When Majority Leader Brad Tschida rose on the floor of the Montana House on a March afternoon last year to speak against one of the most consequential pieces of legislation to ultimately pass the 2019 session, he had a clear message for his fellow Republicans:
“Be aware,” he said, “that anyone who votes for this bill is going to need to answer to the people back home, without a doubt.”
The measure, the HELP Act, renewed Montana’s expanded Medicaid program, which provides government-funded health care coverage to more than 80,000 Montanans. Authored by Great Falls Republican Ed Buttrey, the bill re-upped the program with work requirement provisions designed to make it more palatable to right-leaning legislators. Even so, hard-right opponents like Tschida called the renewal a waste of public dollars and blasphemy against conservative values.
Medicaid expansion, Tschida said on the House floor, “sounds like a participation trophy for health care to me.”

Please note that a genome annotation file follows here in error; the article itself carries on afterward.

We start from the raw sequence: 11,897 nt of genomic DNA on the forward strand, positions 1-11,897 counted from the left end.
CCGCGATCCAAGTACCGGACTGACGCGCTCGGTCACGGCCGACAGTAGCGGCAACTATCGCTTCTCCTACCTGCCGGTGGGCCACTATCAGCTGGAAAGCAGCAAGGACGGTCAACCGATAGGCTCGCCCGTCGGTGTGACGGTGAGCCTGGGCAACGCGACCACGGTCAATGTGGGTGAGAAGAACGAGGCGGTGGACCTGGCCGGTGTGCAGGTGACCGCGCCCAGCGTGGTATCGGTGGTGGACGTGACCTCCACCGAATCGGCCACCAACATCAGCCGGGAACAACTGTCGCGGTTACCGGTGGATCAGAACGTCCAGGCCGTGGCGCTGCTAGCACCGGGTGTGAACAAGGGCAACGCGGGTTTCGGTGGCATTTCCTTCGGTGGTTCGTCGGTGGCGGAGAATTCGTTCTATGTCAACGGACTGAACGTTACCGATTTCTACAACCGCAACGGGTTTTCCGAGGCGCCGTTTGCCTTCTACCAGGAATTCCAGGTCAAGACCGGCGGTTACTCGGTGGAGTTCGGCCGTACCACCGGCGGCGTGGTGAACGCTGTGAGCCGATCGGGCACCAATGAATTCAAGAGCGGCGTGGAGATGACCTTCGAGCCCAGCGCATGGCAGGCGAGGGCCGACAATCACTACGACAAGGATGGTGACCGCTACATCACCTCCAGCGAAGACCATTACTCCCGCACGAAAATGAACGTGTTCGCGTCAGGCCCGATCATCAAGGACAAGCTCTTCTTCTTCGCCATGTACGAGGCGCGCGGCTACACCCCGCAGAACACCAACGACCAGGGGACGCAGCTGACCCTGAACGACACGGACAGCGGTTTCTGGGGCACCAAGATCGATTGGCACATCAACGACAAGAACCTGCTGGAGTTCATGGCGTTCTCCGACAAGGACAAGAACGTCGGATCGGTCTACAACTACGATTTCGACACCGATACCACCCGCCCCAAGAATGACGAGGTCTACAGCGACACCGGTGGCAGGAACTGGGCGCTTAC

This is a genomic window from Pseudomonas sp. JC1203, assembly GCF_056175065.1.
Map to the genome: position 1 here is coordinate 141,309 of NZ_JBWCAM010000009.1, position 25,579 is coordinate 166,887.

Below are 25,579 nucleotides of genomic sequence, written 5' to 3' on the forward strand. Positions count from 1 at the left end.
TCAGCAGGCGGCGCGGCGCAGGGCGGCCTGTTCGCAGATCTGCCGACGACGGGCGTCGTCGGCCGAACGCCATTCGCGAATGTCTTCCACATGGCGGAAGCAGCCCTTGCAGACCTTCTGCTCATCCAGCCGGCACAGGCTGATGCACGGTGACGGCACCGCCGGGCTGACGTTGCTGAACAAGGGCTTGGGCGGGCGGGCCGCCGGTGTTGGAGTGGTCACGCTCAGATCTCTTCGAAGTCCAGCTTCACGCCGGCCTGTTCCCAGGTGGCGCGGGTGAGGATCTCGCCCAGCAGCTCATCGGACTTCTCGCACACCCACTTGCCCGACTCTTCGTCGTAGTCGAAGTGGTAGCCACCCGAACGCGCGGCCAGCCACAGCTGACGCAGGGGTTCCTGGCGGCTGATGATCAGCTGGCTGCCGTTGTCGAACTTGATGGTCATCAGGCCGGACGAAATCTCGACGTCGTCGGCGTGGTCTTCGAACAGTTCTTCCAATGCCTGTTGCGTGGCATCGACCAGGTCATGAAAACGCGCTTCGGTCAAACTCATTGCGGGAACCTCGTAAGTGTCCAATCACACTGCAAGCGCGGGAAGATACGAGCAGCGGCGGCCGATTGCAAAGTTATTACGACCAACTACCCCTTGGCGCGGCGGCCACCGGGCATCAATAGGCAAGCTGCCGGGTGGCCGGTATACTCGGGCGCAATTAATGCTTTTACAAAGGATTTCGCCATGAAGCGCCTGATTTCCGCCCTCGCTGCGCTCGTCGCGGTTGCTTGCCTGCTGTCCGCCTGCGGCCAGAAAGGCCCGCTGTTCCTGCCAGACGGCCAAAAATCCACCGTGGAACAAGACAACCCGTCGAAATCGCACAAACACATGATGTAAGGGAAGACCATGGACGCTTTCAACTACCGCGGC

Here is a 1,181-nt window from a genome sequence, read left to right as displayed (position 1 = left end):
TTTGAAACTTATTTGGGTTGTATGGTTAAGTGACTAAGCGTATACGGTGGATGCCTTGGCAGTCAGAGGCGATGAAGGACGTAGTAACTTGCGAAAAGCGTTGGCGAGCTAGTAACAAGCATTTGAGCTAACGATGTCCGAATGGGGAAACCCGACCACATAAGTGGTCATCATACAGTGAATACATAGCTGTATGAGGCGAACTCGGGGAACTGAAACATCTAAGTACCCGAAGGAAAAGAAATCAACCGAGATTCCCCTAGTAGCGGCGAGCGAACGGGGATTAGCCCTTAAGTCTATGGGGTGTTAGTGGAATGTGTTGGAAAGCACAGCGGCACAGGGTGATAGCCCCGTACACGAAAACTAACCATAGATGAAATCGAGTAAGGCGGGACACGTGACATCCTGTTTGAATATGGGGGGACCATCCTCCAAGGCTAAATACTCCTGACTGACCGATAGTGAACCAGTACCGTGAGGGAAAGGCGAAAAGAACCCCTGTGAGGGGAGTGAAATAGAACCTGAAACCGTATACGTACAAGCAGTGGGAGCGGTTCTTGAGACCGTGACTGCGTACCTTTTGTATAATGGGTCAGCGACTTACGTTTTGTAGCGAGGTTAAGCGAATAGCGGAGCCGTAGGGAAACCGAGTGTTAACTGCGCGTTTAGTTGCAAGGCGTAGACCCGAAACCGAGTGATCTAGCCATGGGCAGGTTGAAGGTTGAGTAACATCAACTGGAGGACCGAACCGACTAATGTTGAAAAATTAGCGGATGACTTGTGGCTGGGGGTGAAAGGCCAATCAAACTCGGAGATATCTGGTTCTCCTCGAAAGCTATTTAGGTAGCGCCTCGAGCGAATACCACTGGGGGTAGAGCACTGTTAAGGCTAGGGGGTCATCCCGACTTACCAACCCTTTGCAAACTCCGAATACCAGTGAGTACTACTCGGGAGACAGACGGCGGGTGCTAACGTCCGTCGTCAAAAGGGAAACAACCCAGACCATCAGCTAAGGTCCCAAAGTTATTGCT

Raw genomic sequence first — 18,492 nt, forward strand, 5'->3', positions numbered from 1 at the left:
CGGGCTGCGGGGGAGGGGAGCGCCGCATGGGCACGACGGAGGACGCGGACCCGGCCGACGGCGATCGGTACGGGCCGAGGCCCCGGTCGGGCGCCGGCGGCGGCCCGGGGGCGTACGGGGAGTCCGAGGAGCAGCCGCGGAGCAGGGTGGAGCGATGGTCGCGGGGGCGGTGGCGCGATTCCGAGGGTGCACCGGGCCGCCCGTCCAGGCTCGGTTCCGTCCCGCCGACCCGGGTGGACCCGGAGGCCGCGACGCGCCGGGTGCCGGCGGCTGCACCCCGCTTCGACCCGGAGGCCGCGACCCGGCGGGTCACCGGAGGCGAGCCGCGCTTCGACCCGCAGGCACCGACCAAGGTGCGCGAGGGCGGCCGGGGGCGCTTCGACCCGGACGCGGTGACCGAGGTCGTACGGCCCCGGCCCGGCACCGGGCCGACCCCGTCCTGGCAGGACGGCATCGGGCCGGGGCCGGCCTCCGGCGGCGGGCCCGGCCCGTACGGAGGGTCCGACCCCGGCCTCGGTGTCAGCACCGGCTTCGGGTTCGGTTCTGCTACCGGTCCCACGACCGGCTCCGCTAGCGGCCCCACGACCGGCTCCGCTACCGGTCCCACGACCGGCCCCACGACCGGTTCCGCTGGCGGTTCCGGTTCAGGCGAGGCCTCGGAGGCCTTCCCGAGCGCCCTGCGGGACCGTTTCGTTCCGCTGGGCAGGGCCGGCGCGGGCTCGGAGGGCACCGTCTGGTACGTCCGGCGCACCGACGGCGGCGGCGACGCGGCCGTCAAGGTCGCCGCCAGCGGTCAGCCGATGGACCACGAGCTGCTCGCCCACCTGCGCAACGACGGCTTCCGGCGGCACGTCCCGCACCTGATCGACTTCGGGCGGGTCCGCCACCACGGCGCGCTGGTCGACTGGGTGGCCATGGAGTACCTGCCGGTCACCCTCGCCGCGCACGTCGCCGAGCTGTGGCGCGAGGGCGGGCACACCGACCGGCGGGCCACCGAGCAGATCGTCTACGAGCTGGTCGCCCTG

Rep. Nancy Ballance of Hamilton countered Tschida, saying that expansion, initially enacted in 2015, had helped Montana hospitals survive by reducing the number of uninsured Montanans who turn to emergency rooms for last-resort medical help.
“As a conservative Republican, I find it necessary to get up and speak,” Ballance said. “My rural hospital says the only reason they are still in business and viable today is because we took away some of the burden of the uncompensated care.”
The exchange illustrated two very different visions for Montana conservatism that have butted heads in the statehouse in recent years. Toward the middle is a business-first mindset that’s tight-fisted with public purse strings but willing to negotiate investments in health care, schools and infrastructure — an approach exemplified by the Legislature’s Conservative Solutions Caucus. And toward the right, a true-believer brand of no-new-taxes Republicans who define strict discipline to conservative ideology as their first and foremost legislative consideration.
The Article was originally published on For Solutions Caucus, the proof is in the primaries